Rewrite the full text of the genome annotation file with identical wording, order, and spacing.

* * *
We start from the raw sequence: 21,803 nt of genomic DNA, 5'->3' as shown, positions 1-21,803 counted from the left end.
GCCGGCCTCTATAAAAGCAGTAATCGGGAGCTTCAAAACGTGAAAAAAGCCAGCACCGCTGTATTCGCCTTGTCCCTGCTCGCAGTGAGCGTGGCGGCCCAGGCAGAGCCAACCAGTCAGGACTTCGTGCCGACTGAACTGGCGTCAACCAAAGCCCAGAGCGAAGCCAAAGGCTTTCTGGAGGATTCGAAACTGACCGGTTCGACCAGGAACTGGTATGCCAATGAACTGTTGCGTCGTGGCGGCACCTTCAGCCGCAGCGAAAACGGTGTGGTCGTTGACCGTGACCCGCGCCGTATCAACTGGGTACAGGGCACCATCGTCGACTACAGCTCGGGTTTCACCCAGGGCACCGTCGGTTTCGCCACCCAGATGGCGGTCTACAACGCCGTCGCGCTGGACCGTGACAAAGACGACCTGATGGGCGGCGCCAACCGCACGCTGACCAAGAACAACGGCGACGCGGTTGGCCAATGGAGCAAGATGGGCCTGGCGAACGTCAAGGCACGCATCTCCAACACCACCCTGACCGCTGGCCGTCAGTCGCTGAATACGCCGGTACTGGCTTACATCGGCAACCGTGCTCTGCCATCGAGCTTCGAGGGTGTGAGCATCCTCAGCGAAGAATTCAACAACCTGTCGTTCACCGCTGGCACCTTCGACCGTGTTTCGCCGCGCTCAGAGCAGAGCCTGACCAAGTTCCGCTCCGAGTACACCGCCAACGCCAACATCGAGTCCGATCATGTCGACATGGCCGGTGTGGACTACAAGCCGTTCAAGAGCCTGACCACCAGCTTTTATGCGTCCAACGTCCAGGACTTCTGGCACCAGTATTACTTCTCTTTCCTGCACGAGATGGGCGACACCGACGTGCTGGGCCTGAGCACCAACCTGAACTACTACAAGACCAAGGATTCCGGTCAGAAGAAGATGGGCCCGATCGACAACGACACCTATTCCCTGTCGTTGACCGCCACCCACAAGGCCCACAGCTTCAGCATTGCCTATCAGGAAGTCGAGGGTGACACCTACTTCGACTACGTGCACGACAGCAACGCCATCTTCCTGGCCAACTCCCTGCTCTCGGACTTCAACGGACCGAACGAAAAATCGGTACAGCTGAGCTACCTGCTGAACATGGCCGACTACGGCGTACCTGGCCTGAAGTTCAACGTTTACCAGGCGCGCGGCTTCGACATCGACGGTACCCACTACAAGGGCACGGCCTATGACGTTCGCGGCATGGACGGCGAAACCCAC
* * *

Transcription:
We start from the raw sequence: 21,803 nt of genomic DNA, 5'->3' as shown, positions 1-21,803 counted from the left end.
GCCGGCCTCTATAAAAGCAGTAATCGGGAGCTTCAAAACGTGAAAAAAGCCAGCACCGCTGTATTCGCCTTGTCCCTGCTCGCAGTGAGCGTGGCGGCCCAGGCAGAGCCAACCAGTCAGGACTTCGTGCCGACTGAACTGGCGTCAACCAAAGCCCAGAGCGAAGCCAAAGGCTTTCTGGAGGATTCGAAACTGACCGGTTCGACCAGGAACTGGTATGCCAATGAACTGTTGCGTCGTGGCGGCACCTTCAGCCGCAGCGAAAACGGTGTGGTCGTTGACCGTGACCCGCGCCGTATCAACTGGGTACAGGGCACCATCGTCGACTACAGCTCGGGTTTCACCCAGGGCACCGTCGGTTTCGCCACCCAGATGGCGGTCTACAACGCCGTCGCGCTGGACCGTGACAAAGACGACCTGATGGGCGGCGCCAACCGCACGCTGACCAAGAACAACGGCGACGCGGTTGGCCAATGGAGCAAGATGGGCCTGGCGAACGTCAAGGCACGCATCTCCAACACCACCCTGACCGCTGGCCGTCAGTCGCTGAATACGCCGGTACTGGCTTACATCGGCAACCGTGCTCTGCCATCGAGCTTCGAGGGTGTGAGCATCCTCAGCGAAGAATTCAACAACCTGTCGTTCACCGCTGGCACCTTCGACCGTGTTTCGCCGCGCTCAGAGCAGAGCCTGACCAAGTTCCGCTCCGAGTACACCGCCAACGCCAACATCGAGTCCGATCATGTCGACATGGCCGGTGTGGACTACAAGCCGTTCAAGAGCCTGACCACCAGCTTTTATGCGTCCAACGTCCAGGACTTCTGGCACCAGTATTACTTCTCTTTCCTGCACGAGATGGGCGACACCGACGTGCTGGGCCTGAGCACCAACCTGAACTACTACAAGACCAAGGATTCCGGTCAGAAGAAGATGGGCCCGATCGACAACGACACCTATTCCCTGTCGTTGACCGCCACCCACAAGGCCCACAGCTTCAGCATTGCCTATCAGGAAGTCGAGGGTGACACCTACTTCGACTACGTGCACGACAGCAACGCCATCTTCCTGGCCAACTCCCTGCTCTCGGACTTCAACGGACCGAACGAAAAATCGGTACAGCTGAGCTACCTGCTGAACATGGCCGACTACGGCGTACCTGGCCTGAAGTTCAACGTTTACCAGGCGCGCGGCTTCGACATCGACGGTACCCACTACAAGGGCACGGCCTATGACGTTCGCGGCATGGACGGCGAAACCCAC